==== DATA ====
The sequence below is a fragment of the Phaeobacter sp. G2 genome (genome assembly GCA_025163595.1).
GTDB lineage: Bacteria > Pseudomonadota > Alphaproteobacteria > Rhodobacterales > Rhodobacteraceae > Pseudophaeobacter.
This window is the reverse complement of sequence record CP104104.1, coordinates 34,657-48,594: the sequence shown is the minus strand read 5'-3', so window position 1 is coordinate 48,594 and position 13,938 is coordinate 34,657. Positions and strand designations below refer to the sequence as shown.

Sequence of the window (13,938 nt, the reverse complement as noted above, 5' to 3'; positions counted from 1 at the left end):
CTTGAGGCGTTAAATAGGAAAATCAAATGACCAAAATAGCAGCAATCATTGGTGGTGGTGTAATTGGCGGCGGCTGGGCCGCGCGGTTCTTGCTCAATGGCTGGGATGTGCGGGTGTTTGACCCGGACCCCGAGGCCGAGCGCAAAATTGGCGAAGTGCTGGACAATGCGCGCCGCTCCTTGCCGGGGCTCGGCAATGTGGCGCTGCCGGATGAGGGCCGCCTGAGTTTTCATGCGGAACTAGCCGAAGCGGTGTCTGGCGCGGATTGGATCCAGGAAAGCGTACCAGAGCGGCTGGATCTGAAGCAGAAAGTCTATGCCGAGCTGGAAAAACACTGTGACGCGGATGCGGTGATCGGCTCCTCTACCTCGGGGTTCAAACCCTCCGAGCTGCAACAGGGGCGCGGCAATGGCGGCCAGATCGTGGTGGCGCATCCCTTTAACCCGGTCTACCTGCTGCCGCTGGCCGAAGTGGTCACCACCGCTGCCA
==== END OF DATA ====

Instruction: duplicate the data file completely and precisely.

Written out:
The sequence below is a fragment of the Phaeobacter sp. G2 genome (genome assembly GCA_025163595.1).
GTDB lineage: Bacteria > Pseudomonadota > Alphaproteobacteria > Rhodobacterales > Rhodobacteraceae > Pseudophaeobacter.
This window is the reverse complement of sequence record CP104104.1, coordinates 34,657-48,594: the sequence shown is the minus strand read 5'-3', so window position 1 is coordinate 48,594 and position 13,938 is coordinate 34,657. Positions and strand designations below refer to the sequence as shown.

Sequence of the window (13,938 nt, the reverse complement as noted above, 5' to 3'; positions counted from 1 at the left end):
CTTGAGGCGTTAAATAGGAAAATCAAATGACCAAAATAGCAGCAATCATTGGTGGTGGTGTAATTGGCGGCGGCTGGGCCGCGCGGTTCTTGCTCAATGGCTGGGATGTGCGGGTGTTTGACCCGGACCCCGAGGCCGAGCGCAAAATTGGCGAAGTGCTGGACAATGCGCGCCGCTCCTTGCCGGGGCTCGGCAATGTGGCGCTGCCGGATGAGGGCCGCCTGAGTTTTCATGCGGAACTAGCCGAAGCGGTGTCTGGCGCGGATTGGATCCAGGAAAGCGTACCAGAGCGGCTGGATCTGAAGCAGAAAGTCTATGCCGAGCTGGAAAAACACTGTGACGCGGATGCGGTGATCGGCTCCTCTACCTCGGGGTTCAAACCCTCCGAGCTGCAACAGGGGCGCGGCAATGGCGGCCAGATCGTGGTGGCGCATCCCTTTAACCCGGTCTACCTGCTGCCGCTGGCCGAAGTGGTCACCACCGCTGCCA